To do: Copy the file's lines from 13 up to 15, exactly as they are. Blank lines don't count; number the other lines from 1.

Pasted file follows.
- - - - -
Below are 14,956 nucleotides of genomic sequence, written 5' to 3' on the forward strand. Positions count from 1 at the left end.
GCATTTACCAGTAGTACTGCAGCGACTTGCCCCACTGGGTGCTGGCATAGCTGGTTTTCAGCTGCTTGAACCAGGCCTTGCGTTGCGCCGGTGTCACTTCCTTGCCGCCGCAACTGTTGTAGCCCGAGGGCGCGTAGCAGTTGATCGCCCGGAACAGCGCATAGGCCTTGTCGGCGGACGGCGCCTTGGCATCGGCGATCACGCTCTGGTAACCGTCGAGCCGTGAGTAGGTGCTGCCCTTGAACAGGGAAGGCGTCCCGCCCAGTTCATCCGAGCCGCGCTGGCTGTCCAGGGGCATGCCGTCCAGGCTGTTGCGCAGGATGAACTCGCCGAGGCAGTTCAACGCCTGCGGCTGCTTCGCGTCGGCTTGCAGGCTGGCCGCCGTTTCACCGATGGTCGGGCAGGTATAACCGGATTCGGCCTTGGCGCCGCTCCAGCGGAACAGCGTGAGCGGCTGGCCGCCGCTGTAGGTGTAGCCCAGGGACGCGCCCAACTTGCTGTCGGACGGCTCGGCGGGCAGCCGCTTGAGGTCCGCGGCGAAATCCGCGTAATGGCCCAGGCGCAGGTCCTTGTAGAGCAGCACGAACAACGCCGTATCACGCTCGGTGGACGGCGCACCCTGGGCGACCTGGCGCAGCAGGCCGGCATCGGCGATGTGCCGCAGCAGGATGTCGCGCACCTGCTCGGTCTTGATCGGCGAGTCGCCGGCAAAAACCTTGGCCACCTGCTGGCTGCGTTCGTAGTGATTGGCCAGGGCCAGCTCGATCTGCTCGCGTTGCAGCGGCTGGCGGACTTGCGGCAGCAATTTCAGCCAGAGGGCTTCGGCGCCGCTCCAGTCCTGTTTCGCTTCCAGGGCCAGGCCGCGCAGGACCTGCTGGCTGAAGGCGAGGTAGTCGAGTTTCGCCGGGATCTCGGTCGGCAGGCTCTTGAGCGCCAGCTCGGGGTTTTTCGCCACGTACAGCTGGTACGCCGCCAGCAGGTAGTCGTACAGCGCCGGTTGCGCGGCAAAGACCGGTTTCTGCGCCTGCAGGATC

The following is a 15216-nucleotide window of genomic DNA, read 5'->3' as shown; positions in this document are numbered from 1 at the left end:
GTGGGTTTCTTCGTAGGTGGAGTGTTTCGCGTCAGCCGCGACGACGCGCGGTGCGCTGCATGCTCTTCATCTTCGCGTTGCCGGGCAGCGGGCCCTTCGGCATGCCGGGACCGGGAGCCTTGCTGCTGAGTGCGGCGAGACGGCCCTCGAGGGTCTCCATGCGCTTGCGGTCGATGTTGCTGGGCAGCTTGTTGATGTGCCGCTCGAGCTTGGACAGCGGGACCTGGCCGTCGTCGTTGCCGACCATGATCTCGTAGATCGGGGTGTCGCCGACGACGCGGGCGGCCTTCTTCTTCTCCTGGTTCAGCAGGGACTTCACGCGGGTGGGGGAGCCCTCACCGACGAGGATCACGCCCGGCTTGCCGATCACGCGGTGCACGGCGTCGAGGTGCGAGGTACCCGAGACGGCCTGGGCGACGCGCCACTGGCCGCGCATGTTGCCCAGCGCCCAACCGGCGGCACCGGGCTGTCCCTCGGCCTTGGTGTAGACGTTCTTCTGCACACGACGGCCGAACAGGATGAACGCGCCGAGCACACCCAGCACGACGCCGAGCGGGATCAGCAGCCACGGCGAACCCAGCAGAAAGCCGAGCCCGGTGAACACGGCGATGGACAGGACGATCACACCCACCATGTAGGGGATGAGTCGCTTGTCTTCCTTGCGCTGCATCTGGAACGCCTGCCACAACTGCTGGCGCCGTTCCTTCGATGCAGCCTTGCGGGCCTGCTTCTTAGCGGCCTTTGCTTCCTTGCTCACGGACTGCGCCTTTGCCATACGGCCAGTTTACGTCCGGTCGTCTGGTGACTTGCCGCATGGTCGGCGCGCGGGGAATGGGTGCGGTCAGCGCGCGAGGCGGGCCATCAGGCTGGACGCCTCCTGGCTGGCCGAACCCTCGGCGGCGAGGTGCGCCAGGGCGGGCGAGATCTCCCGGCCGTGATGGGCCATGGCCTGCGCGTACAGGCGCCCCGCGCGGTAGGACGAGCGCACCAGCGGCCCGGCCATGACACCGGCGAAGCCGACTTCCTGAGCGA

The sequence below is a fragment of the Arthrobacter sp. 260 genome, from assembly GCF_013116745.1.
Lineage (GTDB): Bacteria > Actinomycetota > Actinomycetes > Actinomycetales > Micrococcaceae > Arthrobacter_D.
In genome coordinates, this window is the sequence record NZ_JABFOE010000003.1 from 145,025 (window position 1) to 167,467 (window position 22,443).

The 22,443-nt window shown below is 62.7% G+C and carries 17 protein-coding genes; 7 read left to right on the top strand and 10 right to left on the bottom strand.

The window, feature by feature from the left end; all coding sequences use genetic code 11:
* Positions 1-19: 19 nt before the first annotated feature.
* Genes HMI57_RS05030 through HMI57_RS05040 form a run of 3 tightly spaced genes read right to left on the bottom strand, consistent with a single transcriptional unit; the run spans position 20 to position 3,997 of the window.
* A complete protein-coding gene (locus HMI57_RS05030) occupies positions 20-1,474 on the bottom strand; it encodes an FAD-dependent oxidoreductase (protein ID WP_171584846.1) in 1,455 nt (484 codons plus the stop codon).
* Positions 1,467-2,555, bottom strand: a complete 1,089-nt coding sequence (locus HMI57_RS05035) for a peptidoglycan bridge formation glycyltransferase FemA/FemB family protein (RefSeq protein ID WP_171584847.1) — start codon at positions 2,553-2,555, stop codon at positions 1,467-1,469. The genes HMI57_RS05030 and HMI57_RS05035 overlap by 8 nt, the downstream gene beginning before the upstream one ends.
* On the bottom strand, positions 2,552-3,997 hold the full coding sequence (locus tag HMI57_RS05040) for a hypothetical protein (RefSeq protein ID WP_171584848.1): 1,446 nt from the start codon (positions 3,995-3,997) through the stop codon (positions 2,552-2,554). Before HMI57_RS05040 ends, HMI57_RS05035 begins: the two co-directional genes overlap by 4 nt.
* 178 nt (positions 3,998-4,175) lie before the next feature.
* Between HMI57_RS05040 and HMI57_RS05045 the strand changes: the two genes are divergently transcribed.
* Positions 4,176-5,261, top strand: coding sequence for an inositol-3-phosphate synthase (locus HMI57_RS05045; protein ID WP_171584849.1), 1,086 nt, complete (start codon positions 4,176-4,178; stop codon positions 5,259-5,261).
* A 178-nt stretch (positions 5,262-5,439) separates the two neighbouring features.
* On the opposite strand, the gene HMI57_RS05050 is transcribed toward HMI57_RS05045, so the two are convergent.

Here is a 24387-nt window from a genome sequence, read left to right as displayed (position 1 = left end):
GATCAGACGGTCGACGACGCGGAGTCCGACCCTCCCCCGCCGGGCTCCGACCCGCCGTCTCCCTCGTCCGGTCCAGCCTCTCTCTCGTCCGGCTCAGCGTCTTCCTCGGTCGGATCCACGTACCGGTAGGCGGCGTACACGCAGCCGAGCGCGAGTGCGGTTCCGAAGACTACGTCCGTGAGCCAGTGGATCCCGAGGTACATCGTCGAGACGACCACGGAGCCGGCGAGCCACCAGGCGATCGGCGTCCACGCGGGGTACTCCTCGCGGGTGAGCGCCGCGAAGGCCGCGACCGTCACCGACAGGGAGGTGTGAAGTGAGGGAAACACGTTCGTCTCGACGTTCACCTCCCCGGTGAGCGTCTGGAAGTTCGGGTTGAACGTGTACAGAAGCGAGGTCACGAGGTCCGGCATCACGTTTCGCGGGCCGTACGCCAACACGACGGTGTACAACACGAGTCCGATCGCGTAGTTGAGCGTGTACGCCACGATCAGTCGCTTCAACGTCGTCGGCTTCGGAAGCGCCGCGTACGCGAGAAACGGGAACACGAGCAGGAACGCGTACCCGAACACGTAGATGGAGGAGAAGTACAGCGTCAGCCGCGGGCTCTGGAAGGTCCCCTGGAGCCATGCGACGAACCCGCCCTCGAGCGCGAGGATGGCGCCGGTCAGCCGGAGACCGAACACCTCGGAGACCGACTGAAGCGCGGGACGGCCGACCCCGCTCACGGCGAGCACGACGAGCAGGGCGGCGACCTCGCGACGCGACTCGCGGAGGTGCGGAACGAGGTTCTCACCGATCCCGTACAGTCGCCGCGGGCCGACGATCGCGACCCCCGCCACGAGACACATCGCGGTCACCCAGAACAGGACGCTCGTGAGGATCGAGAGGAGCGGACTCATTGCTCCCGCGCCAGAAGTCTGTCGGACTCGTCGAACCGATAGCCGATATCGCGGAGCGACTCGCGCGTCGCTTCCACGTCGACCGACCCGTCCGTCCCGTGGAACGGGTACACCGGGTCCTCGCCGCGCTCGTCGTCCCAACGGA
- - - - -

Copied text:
* Positions 1,467-2,555, bottom strand: a complete 1,089-nt coding sequence (locus HMI57_RS05035) for a peptidoglycan bridge formation glycyltransferase FemA/FemB family protein (RefSeq protein ID WP_171584847.1) — start codon at positions 2,553-2,555, stop codon at positions 1,467-1,469. The genes HMI57_RS05030 and HMI57_RS05035 overlap by 8 nt, the downstream gene beginning before the upstream one ends.
* On the bottom strand, positions 2,552-3,997 hold the full coding sequence (locus tag HMI57_RS05040) for a hypothetical protein (RefSeq protein ID WP_171584848.1): 1,446 nt from the start codon (positions 3,995-3,997) through the stop codon (positions 2,552-2,554). Before HMI57_RS05040 ends, HMI57_RS05035 begins: the two co-directional genes overlap by 4 nt.
* 178 nt (positions 3,998-4,175) lie before the next feature.